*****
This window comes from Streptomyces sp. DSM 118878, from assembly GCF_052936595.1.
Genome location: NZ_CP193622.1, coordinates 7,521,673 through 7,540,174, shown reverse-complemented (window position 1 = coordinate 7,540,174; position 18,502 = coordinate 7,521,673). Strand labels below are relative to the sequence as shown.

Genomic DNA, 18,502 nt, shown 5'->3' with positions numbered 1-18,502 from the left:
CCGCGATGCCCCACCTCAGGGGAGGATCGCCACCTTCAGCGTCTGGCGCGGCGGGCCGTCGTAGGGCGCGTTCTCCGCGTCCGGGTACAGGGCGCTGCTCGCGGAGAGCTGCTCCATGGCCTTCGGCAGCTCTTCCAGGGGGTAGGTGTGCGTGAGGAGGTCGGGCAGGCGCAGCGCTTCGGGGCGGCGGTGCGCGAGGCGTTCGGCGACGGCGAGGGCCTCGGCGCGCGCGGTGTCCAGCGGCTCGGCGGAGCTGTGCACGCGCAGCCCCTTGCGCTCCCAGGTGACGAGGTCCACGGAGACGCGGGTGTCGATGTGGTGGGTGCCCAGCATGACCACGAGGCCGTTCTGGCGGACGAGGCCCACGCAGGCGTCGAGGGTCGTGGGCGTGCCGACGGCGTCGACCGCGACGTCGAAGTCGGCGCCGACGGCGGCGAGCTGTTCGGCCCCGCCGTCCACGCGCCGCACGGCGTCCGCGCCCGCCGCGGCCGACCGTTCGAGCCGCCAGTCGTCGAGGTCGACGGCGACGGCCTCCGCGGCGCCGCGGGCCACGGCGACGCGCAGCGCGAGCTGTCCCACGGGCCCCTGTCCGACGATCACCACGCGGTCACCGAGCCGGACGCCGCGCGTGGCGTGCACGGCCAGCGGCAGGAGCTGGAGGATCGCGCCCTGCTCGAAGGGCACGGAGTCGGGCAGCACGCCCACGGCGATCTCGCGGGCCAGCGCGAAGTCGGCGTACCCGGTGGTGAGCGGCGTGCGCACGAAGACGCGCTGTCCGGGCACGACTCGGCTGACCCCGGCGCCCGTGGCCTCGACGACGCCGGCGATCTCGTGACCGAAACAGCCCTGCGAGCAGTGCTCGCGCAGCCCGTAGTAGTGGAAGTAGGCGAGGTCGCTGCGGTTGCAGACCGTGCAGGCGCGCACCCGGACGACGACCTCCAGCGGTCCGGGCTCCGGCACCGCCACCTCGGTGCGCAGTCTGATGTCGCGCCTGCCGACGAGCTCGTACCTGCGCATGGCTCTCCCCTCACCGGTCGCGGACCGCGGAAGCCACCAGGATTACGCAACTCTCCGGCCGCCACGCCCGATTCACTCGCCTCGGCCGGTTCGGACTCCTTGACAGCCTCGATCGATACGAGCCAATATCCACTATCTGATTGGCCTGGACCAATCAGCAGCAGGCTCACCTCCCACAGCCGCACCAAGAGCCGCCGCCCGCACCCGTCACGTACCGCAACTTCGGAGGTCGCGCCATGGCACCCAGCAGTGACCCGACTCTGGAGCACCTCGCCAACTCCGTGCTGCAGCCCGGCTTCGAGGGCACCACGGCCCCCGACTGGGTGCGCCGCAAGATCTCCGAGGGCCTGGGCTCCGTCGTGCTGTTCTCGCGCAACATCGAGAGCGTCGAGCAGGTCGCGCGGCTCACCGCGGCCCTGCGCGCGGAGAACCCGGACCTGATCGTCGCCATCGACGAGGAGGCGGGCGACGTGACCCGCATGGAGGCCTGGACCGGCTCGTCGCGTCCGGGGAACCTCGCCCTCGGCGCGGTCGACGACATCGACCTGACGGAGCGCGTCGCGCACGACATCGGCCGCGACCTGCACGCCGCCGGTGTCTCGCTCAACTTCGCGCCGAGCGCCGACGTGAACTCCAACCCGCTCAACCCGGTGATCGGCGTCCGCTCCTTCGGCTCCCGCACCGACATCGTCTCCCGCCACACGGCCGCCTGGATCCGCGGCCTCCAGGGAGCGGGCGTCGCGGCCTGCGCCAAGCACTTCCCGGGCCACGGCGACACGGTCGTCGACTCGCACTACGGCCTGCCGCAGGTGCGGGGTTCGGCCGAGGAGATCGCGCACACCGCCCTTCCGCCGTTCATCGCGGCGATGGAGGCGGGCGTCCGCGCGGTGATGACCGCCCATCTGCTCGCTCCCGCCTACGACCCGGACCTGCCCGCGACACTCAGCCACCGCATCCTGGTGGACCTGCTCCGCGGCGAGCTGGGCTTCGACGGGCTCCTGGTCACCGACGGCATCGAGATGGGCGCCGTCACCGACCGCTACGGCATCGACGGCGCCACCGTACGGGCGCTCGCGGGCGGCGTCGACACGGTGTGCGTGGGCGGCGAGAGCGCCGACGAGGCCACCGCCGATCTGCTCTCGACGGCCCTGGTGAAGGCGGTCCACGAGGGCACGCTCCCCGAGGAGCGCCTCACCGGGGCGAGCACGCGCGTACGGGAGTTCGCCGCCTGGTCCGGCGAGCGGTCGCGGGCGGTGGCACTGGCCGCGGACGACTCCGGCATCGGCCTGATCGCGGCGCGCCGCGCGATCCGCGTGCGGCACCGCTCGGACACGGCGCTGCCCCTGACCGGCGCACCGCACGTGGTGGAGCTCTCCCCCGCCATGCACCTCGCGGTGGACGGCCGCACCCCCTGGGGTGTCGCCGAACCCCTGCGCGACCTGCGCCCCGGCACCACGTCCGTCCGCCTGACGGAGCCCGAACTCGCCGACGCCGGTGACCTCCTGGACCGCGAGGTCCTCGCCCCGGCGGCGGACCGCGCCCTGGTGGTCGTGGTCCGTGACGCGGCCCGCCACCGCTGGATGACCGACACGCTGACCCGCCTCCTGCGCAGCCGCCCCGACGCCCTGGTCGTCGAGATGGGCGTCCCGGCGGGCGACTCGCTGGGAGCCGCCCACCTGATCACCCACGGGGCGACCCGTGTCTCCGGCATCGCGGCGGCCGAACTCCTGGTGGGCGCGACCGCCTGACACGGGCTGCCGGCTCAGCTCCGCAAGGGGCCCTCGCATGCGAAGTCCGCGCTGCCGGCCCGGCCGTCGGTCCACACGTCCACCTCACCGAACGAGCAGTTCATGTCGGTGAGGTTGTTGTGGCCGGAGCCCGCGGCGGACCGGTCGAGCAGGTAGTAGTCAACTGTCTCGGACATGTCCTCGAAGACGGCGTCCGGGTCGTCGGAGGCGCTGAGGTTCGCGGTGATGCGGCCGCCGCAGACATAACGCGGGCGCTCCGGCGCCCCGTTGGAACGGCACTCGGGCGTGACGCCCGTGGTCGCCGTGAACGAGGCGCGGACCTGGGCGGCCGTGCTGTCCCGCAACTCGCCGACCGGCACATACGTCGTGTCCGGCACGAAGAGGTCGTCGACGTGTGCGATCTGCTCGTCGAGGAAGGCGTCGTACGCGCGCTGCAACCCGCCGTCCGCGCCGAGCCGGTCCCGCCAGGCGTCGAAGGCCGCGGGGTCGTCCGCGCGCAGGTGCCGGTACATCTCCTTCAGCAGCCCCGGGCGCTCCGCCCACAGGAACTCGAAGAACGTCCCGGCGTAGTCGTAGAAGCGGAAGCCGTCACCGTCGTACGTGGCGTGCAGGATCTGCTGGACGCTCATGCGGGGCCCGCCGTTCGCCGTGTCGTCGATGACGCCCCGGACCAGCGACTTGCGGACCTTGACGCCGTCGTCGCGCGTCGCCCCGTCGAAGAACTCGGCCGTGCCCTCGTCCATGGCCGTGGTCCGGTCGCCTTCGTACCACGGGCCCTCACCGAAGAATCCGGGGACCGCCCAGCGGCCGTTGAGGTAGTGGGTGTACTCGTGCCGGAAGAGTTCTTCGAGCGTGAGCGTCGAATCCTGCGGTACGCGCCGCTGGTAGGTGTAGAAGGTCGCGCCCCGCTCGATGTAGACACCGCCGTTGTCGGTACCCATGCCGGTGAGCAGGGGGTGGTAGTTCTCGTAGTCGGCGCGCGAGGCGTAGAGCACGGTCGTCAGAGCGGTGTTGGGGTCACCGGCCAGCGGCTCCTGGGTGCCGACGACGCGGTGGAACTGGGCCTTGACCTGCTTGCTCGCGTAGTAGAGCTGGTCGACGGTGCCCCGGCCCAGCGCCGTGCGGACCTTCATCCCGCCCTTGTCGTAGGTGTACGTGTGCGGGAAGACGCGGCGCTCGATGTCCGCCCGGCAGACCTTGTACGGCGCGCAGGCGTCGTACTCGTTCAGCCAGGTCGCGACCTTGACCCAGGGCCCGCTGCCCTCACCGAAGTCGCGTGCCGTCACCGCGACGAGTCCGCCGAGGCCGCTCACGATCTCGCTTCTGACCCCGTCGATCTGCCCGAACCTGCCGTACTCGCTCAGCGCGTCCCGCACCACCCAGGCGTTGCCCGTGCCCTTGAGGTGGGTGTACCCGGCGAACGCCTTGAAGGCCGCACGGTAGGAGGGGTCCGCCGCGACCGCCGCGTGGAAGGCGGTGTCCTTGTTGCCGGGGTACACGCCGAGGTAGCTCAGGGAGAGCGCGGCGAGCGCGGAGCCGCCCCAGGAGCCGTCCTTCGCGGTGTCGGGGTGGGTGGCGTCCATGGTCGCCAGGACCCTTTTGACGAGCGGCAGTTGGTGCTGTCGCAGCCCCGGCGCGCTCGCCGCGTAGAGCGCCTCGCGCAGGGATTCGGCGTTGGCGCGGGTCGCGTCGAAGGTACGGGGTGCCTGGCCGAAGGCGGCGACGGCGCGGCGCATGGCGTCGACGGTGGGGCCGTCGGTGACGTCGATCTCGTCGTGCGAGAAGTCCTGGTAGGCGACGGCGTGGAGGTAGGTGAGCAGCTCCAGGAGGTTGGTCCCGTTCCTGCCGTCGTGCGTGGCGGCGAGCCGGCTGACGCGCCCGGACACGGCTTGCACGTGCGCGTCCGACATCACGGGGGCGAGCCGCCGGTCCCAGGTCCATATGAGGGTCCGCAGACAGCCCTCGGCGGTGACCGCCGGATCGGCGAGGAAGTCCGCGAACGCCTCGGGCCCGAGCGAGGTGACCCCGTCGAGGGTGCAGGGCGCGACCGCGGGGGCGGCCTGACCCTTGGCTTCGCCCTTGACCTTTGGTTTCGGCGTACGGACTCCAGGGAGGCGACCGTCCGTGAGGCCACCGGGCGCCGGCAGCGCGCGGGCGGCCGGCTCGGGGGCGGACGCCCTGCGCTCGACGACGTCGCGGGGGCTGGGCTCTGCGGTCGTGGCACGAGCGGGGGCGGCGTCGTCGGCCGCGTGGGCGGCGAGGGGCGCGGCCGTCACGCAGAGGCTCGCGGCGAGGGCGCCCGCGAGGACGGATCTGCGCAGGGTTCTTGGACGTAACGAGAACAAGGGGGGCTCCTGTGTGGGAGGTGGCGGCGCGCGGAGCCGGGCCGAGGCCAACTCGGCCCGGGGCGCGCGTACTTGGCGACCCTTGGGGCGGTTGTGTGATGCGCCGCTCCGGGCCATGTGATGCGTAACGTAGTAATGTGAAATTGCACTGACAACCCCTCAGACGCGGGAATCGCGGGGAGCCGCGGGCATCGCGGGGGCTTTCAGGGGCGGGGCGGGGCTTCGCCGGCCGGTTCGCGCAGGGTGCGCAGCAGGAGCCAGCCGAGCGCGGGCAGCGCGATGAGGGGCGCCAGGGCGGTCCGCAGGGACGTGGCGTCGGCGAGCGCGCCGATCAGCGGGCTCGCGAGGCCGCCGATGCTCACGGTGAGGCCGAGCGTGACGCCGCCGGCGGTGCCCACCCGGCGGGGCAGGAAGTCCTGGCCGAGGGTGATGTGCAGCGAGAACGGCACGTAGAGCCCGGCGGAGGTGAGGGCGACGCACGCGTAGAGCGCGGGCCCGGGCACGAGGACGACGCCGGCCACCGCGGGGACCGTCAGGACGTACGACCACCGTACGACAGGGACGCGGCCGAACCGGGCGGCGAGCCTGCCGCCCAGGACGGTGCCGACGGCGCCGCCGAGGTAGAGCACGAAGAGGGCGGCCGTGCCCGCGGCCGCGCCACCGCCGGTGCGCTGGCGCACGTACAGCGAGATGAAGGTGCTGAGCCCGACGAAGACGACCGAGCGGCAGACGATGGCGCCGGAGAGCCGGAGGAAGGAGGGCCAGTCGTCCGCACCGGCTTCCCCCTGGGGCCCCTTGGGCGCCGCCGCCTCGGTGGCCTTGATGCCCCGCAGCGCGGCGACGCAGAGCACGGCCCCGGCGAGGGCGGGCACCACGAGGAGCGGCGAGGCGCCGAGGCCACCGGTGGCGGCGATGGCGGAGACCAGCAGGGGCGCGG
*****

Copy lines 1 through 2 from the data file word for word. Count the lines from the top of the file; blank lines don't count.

This window comes from Streptomyces sp. DSM 118878, from assembly GCF_052936595.1.
Genome location: NZ_CP193622.1, coordinates 7,521,673 through 7,540,174, shown reverse-complemented (window position 1 = coordinate 7,540,174; position 18,502 = coordinate 7,521,673). Strand labels below are relative to the sequence as shown.